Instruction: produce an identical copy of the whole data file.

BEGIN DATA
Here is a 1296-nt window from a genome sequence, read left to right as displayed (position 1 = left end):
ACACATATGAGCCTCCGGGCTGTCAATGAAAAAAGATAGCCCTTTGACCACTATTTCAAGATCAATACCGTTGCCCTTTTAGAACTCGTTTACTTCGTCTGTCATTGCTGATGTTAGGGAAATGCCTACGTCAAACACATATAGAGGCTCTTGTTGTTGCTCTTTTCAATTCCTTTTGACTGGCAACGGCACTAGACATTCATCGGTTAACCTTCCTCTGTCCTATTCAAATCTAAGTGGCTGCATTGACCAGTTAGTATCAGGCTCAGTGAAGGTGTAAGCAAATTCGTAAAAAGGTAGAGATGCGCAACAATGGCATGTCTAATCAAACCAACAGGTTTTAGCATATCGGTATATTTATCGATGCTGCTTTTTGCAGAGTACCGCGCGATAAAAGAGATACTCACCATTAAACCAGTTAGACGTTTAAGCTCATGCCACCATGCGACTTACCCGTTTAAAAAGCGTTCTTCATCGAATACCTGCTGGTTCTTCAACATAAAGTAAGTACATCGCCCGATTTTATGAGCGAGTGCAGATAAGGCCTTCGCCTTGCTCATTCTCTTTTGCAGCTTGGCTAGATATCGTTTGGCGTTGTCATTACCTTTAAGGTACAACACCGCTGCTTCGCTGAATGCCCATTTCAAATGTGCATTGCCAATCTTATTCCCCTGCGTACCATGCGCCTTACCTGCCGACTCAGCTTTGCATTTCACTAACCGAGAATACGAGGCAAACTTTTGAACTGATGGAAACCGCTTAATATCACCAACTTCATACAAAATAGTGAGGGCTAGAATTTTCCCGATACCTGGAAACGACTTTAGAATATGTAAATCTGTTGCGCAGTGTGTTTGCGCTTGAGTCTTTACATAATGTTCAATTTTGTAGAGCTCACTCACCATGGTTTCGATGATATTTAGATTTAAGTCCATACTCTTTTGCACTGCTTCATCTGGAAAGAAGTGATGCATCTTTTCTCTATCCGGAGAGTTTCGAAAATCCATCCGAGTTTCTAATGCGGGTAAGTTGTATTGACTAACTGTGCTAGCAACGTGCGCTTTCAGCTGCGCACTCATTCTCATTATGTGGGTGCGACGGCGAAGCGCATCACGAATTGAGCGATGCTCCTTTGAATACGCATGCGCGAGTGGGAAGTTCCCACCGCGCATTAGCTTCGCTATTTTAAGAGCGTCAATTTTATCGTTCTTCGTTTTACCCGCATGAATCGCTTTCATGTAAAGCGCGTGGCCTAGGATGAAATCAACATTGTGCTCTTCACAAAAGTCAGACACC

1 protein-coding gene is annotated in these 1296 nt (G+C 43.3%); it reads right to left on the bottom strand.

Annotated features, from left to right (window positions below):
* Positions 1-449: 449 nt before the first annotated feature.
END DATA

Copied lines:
Here is a 1296-nt window from a genome sequence, read left to right as displayed (position 1 = left end):
ACACATATGAGCCTCCGGGCTGTCAATGAAAAAAGATAGCCCTTTGACCACTATTTCAAGATCAATACCGTTGCCCTTTTAGAACTCGTTTACTTCGTCTGTCATTGCTGATGTTAGGGAAATGCCTACGTCAAACACATATAGAGGCTCTTGTTGTTGCTCTTTTCAATTCCTTTTGACTGGCAACGGCACTAGACATTCATCGGTTAACCTTCCTCTGTCCTATTCAAATCTAAGTGGCTGCATTGACCAGTTAGTATCAGGCTCAGTGAAGGTGTAAGCAAATTCGTAAAAAGGTAGAGATGCGCAACAATGGCATGTCTAATCAAACCAACAGGTTTTAGCATATCGGTATATTTATCGATGCTGCTTTTTGCAGAGTACCGCGCGATAAAAGAGATACTCACCATTAAACCAGTTAGACGTTTAAGCTCATGCCACCATGCGACTTACCCGTTTAAAAAGCGTTCTTCATCGAATACCTGCTGGTTCTTCAACATAAAGTAAGTACATCGCCCGATTTTATGAGCGAGTGCAGATAAGGCCTTCGCCTTGCTCATTCTCTTTTGCAGCTTGGCTAGATATCGTTTGGCGTTGTCATTACCTTTAAGGTACAACACCGCTGCTTCGCTGAATGCCCATTTCAAATGTGCATTGCCAATCTTATTCCCCTGCGTACCATGCGCCTTACCTGCCGACTCAGCTTTGCATTTCACTAACCGAGAATACGAGGCAAACTTTTGAACTGATGGAAACCGCTTAATATCACCAACTTCATACAAAATAGTGAGGGCTAGAATTTTCCCGATACCTGGAAACGACTTTAGAATATGTAAATCTGTTGCGCAGTGTGTTTGCGCTTGAGTCTTTACATAATGTTCAATTTTGTAGAGCTCACTCACCATGGTTTCGATGATATTTAGATTTAAGTCCATACTCTTTTGCACTGCTTCATCTGGAAAGAAGTGATGCATCTTTTCTCTATCCGGAGAGTTTCGAAAATCCATCCGAGTTTCTAATGCGGGTAAGTTGTATTGACTAACTGTGCTAGCAACGTGCGCTTTCAGCTGCGCACTCATTCTCATTATGTGGGTGCGACGGCGAAGCGCATCACGAATTGAGCGATGCTCCTTTGAATACGCATGCGCGAGTGGGAAGTTCCCACCGCGCATTAGCTTCGCTATTTTAAGAGCGTCAATTTTATCGTTCTTCGTTTTACCCGCATGAATCGCTTTCATGTAAAGCGCGTGGCCTAGGATGAAATCAACATTGTGCTCTTCACAAAAGTCAGACACC

1 protein-coding gene is annotated in these 1296 nt (G+C 43.3%); it reads right to left on the bottom strand.

Annotated features, from left to right (window positions below):
* Positions 1-449: 449 nt before the first annotated feature.